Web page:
The Relationship between Littoral Zone Fish Habitat Metrics and Species Assemblages in North Temperate Lakes
Orlando, Jessica L.
University of Wisconsin-Stevens Point, College of Natural Resources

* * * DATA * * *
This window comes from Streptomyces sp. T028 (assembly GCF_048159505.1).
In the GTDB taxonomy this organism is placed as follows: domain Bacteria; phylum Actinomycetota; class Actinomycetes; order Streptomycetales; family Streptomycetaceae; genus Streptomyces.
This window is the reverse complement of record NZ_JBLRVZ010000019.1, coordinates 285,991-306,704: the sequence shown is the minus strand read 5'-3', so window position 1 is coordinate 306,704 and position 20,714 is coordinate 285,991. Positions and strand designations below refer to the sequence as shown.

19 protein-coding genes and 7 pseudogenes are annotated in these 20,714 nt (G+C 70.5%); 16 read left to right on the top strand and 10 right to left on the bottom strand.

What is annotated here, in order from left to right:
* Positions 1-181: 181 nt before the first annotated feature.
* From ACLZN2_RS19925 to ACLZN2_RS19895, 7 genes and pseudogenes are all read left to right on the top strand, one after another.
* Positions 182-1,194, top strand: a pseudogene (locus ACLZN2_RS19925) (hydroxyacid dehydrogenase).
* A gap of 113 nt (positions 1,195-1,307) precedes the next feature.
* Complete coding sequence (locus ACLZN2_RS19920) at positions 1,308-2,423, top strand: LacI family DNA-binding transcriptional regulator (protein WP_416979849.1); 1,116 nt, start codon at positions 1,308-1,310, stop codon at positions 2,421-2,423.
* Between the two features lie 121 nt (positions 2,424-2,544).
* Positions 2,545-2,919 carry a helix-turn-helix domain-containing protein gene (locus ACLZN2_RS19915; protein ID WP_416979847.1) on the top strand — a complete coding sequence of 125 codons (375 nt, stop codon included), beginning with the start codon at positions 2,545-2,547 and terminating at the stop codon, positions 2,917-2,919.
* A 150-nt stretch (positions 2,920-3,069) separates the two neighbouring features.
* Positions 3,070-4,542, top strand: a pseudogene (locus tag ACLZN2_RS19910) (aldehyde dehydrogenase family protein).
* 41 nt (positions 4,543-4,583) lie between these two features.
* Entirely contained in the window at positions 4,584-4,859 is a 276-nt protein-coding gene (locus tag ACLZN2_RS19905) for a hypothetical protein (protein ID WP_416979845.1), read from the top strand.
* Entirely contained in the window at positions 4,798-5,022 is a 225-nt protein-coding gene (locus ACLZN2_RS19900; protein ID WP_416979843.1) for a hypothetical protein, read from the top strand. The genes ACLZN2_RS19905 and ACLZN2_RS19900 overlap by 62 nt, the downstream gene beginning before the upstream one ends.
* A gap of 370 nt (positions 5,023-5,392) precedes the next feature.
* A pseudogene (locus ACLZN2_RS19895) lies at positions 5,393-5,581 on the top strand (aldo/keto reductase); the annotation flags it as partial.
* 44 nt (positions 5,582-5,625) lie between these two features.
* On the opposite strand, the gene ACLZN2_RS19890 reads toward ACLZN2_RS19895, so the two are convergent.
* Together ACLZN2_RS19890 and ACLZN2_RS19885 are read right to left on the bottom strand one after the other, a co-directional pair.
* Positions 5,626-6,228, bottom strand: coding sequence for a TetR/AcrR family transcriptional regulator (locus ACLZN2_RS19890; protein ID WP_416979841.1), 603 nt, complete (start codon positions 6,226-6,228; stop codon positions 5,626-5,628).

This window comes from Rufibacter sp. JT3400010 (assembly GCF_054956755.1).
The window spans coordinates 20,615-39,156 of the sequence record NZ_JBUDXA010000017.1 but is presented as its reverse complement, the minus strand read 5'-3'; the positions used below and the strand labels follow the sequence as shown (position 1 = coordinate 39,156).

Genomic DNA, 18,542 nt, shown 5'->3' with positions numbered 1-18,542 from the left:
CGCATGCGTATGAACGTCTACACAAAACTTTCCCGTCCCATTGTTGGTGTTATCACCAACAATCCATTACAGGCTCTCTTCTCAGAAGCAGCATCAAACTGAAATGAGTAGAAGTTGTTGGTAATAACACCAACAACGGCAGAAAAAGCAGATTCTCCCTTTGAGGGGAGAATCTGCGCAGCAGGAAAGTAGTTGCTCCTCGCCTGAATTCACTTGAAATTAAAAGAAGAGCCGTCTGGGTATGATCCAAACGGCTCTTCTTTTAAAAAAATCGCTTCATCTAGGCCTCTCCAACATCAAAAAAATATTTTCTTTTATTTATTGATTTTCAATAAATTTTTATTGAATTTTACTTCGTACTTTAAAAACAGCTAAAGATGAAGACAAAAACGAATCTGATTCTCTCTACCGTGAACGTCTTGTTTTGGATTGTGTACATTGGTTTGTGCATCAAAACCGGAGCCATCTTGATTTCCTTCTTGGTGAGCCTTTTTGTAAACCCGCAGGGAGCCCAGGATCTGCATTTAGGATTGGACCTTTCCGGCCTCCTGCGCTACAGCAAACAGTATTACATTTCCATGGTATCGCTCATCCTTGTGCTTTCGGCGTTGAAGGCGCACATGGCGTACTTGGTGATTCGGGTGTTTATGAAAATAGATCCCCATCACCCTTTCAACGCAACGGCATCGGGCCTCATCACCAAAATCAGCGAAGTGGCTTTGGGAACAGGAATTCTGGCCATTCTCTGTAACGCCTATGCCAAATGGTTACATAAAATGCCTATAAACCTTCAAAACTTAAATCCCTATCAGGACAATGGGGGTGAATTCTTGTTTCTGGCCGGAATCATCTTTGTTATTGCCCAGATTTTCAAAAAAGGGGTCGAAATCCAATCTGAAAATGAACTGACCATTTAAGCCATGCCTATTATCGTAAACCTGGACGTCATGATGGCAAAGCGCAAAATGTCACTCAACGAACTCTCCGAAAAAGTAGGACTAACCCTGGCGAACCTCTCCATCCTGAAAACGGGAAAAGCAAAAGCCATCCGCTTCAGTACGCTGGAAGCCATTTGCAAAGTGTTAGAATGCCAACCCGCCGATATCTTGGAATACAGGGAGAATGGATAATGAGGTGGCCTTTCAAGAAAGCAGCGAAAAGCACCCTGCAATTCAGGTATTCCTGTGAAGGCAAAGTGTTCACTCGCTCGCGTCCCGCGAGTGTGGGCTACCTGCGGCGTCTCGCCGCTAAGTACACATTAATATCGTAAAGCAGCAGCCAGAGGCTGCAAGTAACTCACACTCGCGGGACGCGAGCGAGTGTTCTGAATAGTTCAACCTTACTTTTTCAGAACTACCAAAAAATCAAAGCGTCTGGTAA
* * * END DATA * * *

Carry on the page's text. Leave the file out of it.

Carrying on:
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The complexity and diversity of littoral zone fish habitat can be highly variable. These nearshore habitats serve as important foraging, refuge, spawning, and nursery sites for most north temperate fish species. For many lakes, alterations of the adjacent riparian zone, lake basins, and watersheds may affect fish habitat directly and indirectly. Previous studies indicate that lakeshore development can be associated with loss of nearshore littoral zone habitat and can negatively affect fish assemblages. A proactive approach may be necessary to prevent negative effects on fish assemblages and indexing fish habitat could assist lake managers estimate functionality of physical habitat, predict habitat limitations, and develop management strategies. However, few studies have looked at fish assemblage relationships with multiple habitat dimensions. The objective of this study was to determine if there is a relationship between nearshore littoral zone habitat metrics and fish assemblages within and among north temperate lakes. Clear lakes in northern Wisconsin less than 210 ha with highly diverse littoral zones were selected for this study. Habitat was quantified at 25-30 sites in each lake by measuring depth, macrophyte bed structure, substrate, and woody structure; fish assemblage was quantified at these same sites using electrofishing. Physical habitat metrics used for analyses were mean depth, mean coarse substrate cover, mean floating leaf macrophyte cover, mean macrophyte cover, mean macrophyte height, mean medium woody structure (MWS) cover, sum of coarse woody structure (CWS) branching complexity within site, and sum of CWS diameter within site. The relationships between these habitat metrics and fish species diversity, richness, relative abundance, mean length, cyprinid abundance, centrarchid abundance, and percid abundance were tested using univariate linear regression, multiple linear regression, canonical correspondence analysis (CCA), and hierarchical cluster analysis. Overall, 26 fish species were collected, representing 9 families, and fish assemblage metrics were correlated with many of the nearshore littoral zone habitat metrics tested within lakes. These fish-habitat relationships tended to be lake-specific or lake-type specific due to among-lake differences in habitat availability, habitat sampled, and fish assemblage structure. However, there were some general trends in fish-habitat relationships among lakes that were specific to a particular fish assemblage metric. Increased depth was related to centrarchid abundance in 7 of 11 lakes. Macrophyte height was found to be related to species richness in 5 of 11 of lakes. Macrophyte cover was predictive of relative fish abundance in 6 of 11 lakes and species diversity in 5 of 11 lakes. While the majority of lakes had positive fish assemblage relationships with macrophyte cover, there were three lakes with negative relationships. Hierarchical cluster analysis revealed that these lakes were included in one group, along with two additional lakes, which may represent a lake type with limited or less suitable macrophyte habitat, or comprised of fish assemblages that do not relate to macrophyte habitat. Metrics relating to woody structure (MWS and CWS) were consistently predictive of fish assemblage. CWS diameter was predictive of mean length in 6 of 11 lakes. While fish abundance has been shown to increase with CWS branching complexity, high branching complexity CWS was rare in the nearshore littoral zones sampled and was frequently detached from the bole (thus categorized as MWS). However, centrarchid abundance was correlated with MWS in 6 of 11 lakes and species richness was correlated with MWS in 5 of 11 lakes. Generally, MWS was observed as tree branching that had fallen in from the riparian zone, pieces of CWS crown that had broken off from the bole, and beaver lodges; these were also the only habitats where certain fish species were sampled, including walleye (Sander vitreus). Fish assemblages were not sensitive to all habitat metrics tested. Coarse substrate was less related to fish assemblage than other habitat metrics tested, but may be more predictive of fish assemblage at the guild level (e.g., benthic fish). Floating leaf macrophyte cover was also less predictive of fish assemblage and may represent a habitat where electrofishing gear was inefficient, as visibility into the water column can be obscured. While relationships varied among metrics tested, fish assemblages were generally related to habitat complexity, within and among lakes. While diverse and complex habitats may support greater fish abundance and more diverse fish assemblages, simple habitats may also be important foraging habitats for many fish species and metrics relating to openness may be important for indexing nearshore littoral zone habitat. Coexisting fish species and size classes utilize habitat and resources differently and even closely related species are known to partition resources among habitats. In general, complex habitats provide refuge from predation, whereas open habitats allow more efficient feeding. Intermediate complexity or edge habitats may maximize energetic gains and reduce predation risk for optimal foraging. The goal of this research was to develop and test multiple nearshore littoral zone habitat metrics that could be incorporated into a multimetric, habitat quality index for north temperate lakes. The development of littoral zone habitat metrics that are sensitive to fish assemblage could also guide protocols for more efficient habitat sampling through an inexpensive, rapid assessment approach that lake managers could use to measure habitat complexity across habitat types. Efficient and cost-effective assessment of habitat, based on sensitive and predictive metrics, could be a useful tool to measure habitat relative to fish assemblage in order to identify, protect, restore, or enhance habitats in littoral zones of north temperate lakes.